Originally Posted by drblank
So, at this point it's moot, nothing is comparable on the market.
Oh gosh that simply isn't true, yes the MacPro is a feat of engineering to able to put a Xeon CPU, dual GPU and a PCIe SSD into such a small space, a super sexy space but building one of theses XEON systems is a very simple thing to do, not too expensive anymore. Using Amazon and starting with a Barebones system from SuperMicro, this includes everything except the CPU's, GPU's, HD's and memory, the fans (except CPU fans, you have to install those after the CPU, logically), cables, motherboard, case, power-supply come assembled and installed;
2X AMD FirePro W7000 4GB GDDR5 4DisplayPort PCI-Express Workstation Graphics
1X Supermicro SuperWorkstation SYS-7047A-T Dual LGA2011 Xeon 1200W Tower Server Barebone System (dual CPU socket so you can add an extra later)
Intel Xeon Eight-Core E5-2650 2.0GHz 8.0GT/s 20MB LGA2011 Processor without Fan, Retail BX80621E52650 (8 core CPU and is faster than the one found in the 4,000 MacPro)
1X VisionTek Data Fusion 2-way PCIe SSD 480GB Small form factor - 100K IOPS Solid State Drive (900601)
1X Kingston Technology 32GB Kit (4x8GB Modules) 1600MHz DDR3 PC3-12800 ECC Reg CL11 DIMM DR x4 Server and Motherboard Memory KVR16R11D4K4/32
Total Price: 4,035
I built one to compare with the 4,000 MacPro but as you can see it has a faster CPU, a dual socket motherboard so I can add an additional one later (when second CPU is added it will be faster than the MacPro 12 Core version), faster graphic cards with more memory, I can even add additional graphics cards for a total of 5(example; 2 ATI Crossfired and three Nvidia Tesla cards), a Supermicro barebones system so all you need to do is install the GPU, CPU, SSD and RAMS and then your off. I wouldn't use Windows 8 but CentOS (Linux64) which SuperMicro includes with the box and all components that I have selected have been tested with SuperMicro to work with the system.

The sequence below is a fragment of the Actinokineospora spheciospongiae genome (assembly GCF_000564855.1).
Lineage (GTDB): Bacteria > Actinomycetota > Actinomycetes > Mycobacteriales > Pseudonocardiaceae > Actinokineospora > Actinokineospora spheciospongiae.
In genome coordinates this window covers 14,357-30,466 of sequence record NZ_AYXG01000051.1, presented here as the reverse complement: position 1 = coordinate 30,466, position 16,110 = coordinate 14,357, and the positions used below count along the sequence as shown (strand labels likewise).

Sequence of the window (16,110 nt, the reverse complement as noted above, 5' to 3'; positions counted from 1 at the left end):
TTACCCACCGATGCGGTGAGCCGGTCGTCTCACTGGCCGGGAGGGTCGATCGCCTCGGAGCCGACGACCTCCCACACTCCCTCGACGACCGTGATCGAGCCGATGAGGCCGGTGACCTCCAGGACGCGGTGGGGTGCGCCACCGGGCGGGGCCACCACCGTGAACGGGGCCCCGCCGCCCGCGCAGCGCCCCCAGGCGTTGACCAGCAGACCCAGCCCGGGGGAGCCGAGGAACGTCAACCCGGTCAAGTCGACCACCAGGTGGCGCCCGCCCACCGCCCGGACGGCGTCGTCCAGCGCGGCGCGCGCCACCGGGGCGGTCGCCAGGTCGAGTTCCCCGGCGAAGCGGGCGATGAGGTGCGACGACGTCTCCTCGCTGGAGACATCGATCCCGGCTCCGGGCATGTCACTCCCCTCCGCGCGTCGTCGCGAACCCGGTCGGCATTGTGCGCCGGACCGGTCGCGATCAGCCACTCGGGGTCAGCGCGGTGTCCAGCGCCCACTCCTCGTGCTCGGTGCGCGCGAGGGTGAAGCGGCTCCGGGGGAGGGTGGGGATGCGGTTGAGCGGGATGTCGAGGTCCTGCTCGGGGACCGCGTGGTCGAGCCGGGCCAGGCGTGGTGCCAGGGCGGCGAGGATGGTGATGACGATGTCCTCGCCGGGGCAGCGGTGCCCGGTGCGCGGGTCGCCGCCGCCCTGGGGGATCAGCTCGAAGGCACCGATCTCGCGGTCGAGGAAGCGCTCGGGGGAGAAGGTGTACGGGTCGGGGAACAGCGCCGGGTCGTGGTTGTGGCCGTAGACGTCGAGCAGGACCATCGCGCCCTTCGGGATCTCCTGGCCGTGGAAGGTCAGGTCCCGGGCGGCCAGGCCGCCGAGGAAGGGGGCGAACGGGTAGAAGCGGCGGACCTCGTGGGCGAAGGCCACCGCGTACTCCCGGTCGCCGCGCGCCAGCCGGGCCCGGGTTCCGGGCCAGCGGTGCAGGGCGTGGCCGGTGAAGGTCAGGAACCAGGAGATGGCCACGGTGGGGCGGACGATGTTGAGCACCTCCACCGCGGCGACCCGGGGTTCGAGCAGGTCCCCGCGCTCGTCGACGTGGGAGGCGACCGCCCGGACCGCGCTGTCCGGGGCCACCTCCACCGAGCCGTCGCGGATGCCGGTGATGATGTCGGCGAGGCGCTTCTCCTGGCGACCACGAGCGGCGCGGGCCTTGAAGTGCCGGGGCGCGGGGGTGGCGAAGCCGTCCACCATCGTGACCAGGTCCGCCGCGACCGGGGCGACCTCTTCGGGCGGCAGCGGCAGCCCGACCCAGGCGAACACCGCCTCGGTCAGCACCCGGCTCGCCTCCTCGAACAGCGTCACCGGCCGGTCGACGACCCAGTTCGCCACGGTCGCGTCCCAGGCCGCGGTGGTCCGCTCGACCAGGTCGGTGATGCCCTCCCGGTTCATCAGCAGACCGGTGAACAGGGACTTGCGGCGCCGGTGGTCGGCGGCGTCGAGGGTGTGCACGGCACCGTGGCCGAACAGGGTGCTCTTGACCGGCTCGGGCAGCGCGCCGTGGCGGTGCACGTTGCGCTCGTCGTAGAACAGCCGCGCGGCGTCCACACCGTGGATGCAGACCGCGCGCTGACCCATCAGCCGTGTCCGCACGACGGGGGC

Now it doesn't have a Thunderport port but if you really need one than Intel is starting to produce PCIe expansions cards, Asus has just introduced one and when Thunderport 2 is released I'm sure a new expansion card will be available shortly after for that as well. Not sure what you would use it for as this case has room for a 8 disk RAID and since we are using a PCIe SSD card, 4 more normal SSD drives.
Yes the thing is huge but it's meant to be used as a work machine and who cares what it looks like when it will sit under the desk, the SuperMicro is also ultra quiet, not sure what it would sound like if you added 5 GPU's though, wouldn't mind finding out though.
Ugly as sin but damn if 5 GPU's ain't sexy!
Now I'm not saying the MacPro isn't the coolest computer out there because it is but it is not the cheapest, the fastest or best overall, compromises will have to be made for using the MacPro. The biggest beeing, for me anyway, is you will be stuck with the configuration you make upon purchase for a very long time where as the monster above can grow with your needs. Just putting things in prospective here, the fact that the MacPro is an Apple is probably more than enough for most people so who cares. Yes, you can run OSX if you so desired on the machine above but I don't know about the 5 GPU's.
Just out of curiosity, why all the hubbub about Thunderport. I keep reading above, yea but it doesn't have Thunderport so your XEON configurations are a mute point, this and that, why. Okay yes, with the MacPro I fully understand, you don't have any internal expansion so you have nothing else but with a normal XEON desktop you do. I know Black Magicdesign has a really cool capture box but they also make a PCIe version and I could always buy a Thunderport card for my XEON workstation later if I will probably never need/want one. I personally use a NAS drive for my external storage needs, I do have 2 TB eSata/USB 3.0 drive for my portable needs but isn't eSata good enough for that? Monitors, HDMI and DisplayPort seem to working pretty good. I don't know, can someone explain why I would need it?
Edited by Relic - 10/23/13 at 5:18am